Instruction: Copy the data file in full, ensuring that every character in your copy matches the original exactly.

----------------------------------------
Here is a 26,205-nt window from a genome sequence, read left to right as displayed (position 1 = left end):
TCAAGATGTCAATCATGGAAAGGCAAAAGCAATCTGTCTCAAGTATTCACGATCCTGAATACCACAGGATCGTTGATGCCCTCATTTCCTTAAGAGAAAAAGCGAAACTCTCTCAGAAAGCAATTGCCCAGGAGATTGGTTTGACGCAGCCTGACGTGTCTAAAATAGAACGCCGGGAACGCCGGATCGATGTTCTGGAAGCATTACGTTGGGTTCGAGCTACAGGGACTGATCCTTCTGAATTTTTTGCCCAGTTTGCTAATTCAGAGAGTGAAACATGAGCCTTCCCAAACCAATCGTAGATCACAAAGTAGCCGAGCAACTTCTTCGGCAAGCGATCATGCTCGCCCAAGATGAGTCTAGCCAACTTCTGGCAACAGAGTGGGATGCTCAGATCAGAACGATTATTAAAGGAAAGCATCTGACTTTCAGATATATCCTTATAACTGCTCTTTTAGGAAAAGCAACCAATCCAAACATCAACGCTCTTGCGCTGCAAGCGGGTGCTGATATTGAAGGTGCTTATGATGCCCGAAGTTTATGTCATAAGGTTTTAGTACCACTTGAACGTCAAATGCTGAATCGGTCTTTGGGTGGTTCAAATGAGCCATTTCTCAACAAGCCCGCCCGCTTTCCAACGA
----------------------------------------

Here is a 26,205-nt window from a genome sequence, read left to right as displayed (position 1 = left end):
TCAAGATGTCAATCATGGAAAGGCAAAAGCAATCTGTCTCAAGTATTCACGATCCTGAATACCACAGGATCGTTGATGCCCTCATTTCCTTAAGAGAAAAAGCGAAACTCTCTCAGAAAGCAATTGCCCAGGAGATTGGTTTGACGCAGCCTGACGTGTCTAAAATAGAACGCCGGGAACGCCGGATCGATGTTCTGGAAGCATTACGTTGGGTTCGAGCTACAGGGACTGATCCTTCTGAATTTTTTGCCCAGTTTGCTAATTCAGAGAGTGAAACATGAGCCTTCCCAAACCAATCGTAGATCACAAAGTAGCCGAGCAACTTCTTCGGCAAGCGATCATGCTCGCCCAAGATGAGTCTAGCCAACTTCTGGCAACAGAGTGGGATGCTCAGATCAGAACGATTATTAAAGGAAAGCATCTGACTTTCAGATATATCCTTATAACTGCTCTTTTAGGAAAAGCAACCAATCCAAACATCAACGCTCTTGCGCTGCAAGCGGGTGCTGATATTGAAGGTGCTTATGATGCCCGAAGTTTATGTCATAAGGTTTTAGTACCACTTGAACGTCAAATGCTGAATCGGTCTTTGGGTGGTTCAAATGAGCCATTTCTCAACAAGCCCGCCCGCTTTCCAACGA